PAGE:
1. My Favorite Things
Ages and Levels:
Pre-Ballet (Ages 4-5) - Pre-Ballet class is a structured program designed to teach children basic warm-up and stretch exercises and introduce them to ballet steps, movement, and terminology. Dancers learn to follow instructions, work in a group, and enjoy learning the basics of dance. Classes meet once each week for 30 minutes.
Ballet (Ages 6-18) - Ballet serves as a backbone for many other styles of dance. It is based on techniques that have been developed over centuries, and uses music and dance to tell stories. We offer five levels of Ballet classes.
Ballet I - Introduces all of the ballet basic skills and ingrains them to memory. Barre is the most essential learning tool for this year. The main goal for this class is to memorize the Barre technique and basic floor work to create a base for Ballet dancers.
Ballet II - Incorporates more floor work and harder Barre work. Rigorous stretches are also more pertinent to this level. The main goal for this class is to start learning connecting steps to better flow all movements.
Ballet III - Barre and Floor work are harder than previous year. More rigorous stretches are also evident. More Jumps, leaps, turns will be introduced to this class. The main goal for this class is to get the dancer ready for the fourth year. Remembering steps and choreography is Key.
Ballet IV – Mastery Class. Dancers will review and perfect all they have learned in all years previous. Students will be tested at the end of the year on all basic and intermediate dance positions, styles, and floor. The main goal for this class is to get the Pointe ready. A Point Prep (conditioning) class is required to move on to Level V.
Ballet V - An Advanced Class. Dancers must be at least 11 years of age and have taken a Pointe Prep/Conditioning class. Instructor recommendation required.
Ballet classes include barre work, across the floor movements, and a choreographed sequences for center floor. Pre-Ballet to Ballet II meet once each week for 30 minutes. Ballet III and IV meet once each week for 45 minutes and Ballet V 60 minutes. Our ballet classes are offered on Monday – Wednesday each week.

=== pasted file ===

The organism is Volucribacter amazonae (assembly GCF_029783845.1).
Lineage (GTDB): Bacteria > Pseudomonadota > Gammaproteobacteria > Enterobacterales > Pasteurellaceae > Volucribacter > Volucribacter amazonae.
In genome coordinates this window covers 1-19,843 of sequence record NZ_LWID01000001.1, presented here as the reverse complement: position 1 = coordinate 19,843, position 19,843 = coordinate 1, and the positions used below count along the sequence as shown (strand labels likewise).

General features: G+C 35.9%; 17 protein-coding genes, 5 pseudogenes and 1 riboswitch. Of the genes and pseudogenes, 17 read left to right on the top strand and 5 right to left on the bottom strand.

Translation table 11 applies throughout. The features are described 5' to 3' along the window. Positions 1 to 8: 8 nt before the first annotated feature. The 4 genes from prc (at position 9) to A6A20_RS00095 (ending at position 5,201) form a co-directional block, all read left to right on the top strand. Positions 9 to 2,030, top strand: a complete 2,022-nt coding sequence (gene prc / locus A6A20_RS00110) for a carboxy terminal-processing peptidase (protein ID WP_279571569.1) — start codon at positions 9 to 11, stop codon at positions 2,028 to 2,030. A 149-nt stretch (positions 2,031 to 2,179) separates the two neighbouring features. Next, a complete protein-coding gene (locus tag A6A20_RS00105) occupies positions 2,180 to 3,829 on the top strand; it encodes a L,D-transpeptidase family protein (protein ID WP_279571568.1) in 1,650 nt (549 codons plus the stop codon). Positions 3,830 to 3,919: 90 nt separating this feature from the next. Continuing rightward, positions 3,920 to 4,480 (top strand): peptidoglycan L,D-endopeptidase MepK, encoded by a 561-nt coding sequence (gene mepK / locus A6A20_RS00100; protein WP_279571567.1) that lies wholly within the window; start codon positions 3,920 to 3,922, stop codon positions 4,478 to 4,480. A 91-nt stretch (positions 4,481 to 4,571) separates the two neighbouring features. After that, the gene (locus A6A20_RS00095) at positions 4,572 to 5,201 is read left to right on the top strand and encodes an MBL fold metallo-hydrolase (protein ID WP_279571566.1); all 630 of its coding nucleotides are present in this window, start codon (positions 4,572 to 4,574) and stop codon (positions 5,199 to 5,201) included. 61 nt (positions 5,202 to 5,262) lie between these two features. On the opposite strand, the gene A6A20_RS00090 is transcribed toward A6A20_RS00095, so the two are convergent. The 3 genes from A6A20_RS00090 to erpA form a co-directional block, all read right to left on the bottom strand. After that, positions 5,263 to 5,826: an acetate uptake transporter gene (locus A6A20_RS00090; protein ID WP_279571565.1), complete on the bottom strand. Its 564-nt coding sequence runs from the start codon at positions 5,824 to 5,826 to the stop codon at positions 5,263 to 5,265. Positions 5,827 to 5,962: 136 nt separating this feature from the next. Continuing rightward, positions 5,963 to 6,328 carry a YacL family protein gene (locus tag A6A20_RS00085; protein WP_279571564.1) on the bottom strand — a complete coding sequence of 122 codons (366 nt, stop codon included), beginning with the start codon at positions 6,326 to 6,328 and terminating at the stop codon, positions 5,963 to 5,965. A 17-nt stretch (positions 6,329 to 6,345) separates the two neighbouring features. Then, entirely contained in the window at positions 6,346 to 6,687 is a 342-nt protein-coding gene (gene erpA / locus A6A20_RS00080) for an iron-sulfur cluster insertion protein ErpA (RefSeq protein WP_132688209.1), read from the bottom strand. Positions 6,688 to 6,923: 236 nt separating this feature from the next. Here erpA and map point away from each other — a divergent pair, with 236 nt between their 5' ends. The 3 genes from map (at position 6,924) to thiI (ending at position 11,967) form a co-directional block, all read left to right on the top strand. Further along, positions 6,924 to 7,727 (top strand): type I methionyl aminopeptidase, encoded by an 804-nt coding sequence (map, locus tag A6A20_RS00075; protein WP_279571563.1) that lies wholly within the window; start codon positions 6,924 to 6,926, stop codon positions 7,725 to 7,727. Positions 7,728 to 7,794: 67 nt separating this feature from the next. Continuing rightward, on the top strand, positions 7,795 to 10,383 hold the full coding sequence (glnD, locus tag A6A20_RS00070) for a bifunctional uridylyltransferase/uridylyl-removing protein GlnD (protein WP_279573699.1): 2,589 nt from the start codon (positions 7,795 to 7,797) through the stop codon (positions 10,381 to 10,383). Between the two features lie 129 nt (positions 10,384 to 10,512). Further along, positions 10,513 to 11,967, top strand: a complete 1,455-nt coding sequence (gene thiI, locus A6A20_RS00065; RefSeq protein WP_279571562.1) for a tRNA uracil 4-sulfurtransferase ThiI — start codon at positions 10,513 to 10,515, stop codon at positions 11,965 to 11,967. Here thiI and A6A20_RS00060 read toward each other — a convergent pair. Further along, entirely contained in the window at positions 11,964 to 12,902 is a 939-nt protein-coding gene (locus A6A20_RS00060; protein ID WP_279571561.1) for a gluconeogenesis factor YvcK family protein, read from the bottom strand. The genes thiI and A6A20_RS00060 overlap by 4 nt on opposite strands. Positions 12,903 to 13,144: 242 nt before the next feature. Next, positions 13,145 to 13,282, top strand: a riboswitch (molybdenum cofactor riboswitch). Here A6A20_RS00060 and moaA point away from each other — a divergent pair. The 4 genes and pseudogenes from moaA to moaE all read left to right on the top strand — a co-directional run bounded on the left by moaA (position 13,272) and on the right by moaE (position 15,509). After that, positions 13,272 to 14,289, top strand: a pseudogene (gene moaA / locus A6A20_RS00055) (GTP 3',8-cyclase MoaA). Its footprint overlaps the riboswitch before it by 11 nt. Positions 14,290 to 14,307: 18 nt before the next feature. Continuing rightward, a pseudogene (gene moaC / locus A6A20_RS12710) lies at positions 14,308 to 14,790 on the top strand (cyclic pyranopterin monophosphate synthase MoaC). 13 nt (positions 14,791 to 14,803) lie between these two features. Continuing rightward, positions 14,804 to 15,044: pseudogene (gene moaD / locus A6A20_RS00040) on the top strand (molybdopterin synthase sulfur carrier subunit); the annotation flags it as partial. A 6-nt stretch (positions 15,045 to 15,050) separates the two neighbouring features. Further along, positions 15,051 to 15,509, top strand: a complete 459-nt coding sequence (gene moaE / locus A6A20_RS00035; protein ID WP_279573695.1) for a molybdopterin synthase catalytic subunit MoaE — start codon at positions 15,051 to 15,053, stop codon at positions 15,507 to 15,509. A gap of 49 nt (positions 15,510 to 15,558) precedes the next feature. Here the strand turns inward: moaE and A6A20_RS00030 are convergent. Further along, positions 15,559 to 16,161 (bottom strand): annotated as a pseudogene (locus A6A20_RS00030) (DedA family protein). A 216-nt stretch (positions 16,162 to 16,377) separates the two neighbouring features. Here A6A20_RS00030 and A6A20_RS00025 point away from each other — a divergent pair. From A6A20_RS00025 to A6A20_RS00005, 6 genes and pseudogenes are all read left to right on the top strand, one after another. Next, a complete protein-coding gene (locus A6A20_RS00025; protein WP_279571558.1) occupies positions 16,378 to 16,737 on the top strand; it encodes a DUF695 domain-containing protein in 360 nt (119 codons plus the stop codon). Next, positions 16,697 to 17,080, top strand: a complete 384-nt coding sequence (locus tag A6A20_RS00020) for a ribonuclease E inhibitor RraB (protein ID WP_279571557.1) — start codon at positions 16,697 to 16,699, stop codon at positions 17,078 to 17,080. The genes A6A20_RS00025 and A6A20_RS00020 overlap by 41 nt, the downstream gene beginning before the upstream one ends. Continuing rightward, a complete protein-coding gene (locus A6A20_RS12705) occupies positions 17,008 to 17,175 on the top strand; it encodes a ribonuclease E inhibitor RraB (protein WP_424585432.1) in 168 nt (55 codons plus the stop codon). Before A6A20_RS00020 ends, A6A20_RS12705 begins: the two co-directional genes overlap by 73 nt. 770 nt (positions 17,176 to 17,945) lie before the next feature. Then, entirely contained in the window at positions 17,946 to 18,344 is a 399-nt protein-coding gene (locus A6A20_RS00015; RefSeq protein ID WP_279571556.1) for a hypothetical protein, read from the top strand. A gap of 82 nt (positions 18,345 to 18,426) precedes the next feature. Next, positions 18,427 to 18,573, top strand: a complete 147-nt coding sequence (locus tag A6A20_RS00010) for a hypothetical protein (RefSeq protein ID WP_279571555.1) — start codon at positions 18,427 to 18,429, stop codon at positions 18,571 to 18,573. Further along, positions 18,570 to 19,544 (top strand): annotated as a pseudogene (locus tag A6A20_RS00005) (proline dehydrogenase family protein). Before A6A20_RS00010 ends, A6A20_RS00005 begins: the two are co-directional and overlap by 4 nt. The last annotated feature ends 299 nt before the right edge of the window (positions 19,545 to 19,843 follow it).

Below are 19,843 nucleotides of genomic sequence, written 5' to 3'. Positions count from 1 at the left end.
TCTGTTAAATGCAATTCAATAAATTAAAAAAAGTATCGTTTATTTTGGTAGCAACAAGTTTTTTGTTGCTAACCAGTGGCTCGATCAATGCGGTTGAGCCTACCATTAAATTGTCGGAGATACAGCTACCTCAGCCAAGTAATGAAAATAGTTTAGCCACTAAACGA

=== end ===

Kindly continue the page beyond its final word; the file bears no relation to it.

Pre-Ballet to Ballet II wear pink, leather, full sole ballet slippers and Ballet III-IV wear pink, leather, split sole ballet slippers. Ballet V is a pointe class where dancers wears pointe shoes.
The earliest precursors to ballets were lavish entertainments given in the courts of Renaissance Italy. These elaborate spectacles, which united painting, poetry, music, and dancing, took place in large halls that were used also for banquets and balls. A dance performance given in 1489 actually was performed between the courses of a banquet, and the action was closely related to the menu: For instance, the story of Jason and the Golden Fleece preceded the roast lamb. The dancers based their performance on the social dances of the day.
The Italian court ballets were further developed in France. Le Ballet Comique de la Reine (The Queen’s Ballet Comedy), the first ballet for which a complete score survived, was performed in Paris in 1581. It was staged by Balthazar de Beaujoyeux, a violinist and dancing master at the court of Queen Catherine de M‚dicis. It was danced by aristocratic amateurs in a hall with the royal family on a dais at one end and spectators in galleries on three sides. Since much of the audience saw the ballet from above, the choreography emphasized the elaborate floor patterns created by lines and groups of dancers. Poetry and songs accompanied the dances.
Most French court ballets consisted of dance scenes linked by a minimum of plot. Because they were designed principally for the entertainment of the aristocracy, rich costumes, scenery, and elaborate stage effects were emphasized. The proscenium stage was first adopted in France in the mid-1600s, and professional dancers made their first appearance, although they were not permitted to dance in the grand ballet that concluded the performance; this was still reserved for the king and courtiers.
The court ballet reached its peak during the reign (1643-1715) of Louis XIV, whose title the Sun King was derived from a role he danced in a ballet. Many of the ballets presented at his court were created by the Italian-French composer Jean Baptiste Lully and the French choreographer Pierre Beauchamp, who is said to have defined the five positions of the feet. Also during this time, the playwright MoliŠre invented the com‚die-ballet, in which danced interludes alternated with spoken scenes.
Early Professional Ballet
In 1661 Louis XIV established the Acad‚mie Royale de Danse, a professional organization for dancing masters. He himself stopped dancing in 1670, and his courtiers followed his example. By then the court ballet was already giving way to professional dancing. At first all the dancers were men, and men in masks danced women’s roles. The first female dancers to perform professionally in a theater production appeared (1681) in a ballet called Le Triomphe de l’Amour (The Triumph of Love).
The dance technique of the period, recorded by the French ballet master Raoul Feuillet in his book Chor‚graphie (1700), included many steps and positions recognizable today. A new theatrical form developed: the op‚ra-ballet, which placed equal emphasis on singing and dancing and generally consisted of a series of dances linked by a common theme. A famous op‚ra-ballet, by the French composer Jean Philippe Rameau, was Les Indes galantes (The Gallant Indies, 1735), which depicted exotic lands and peoples.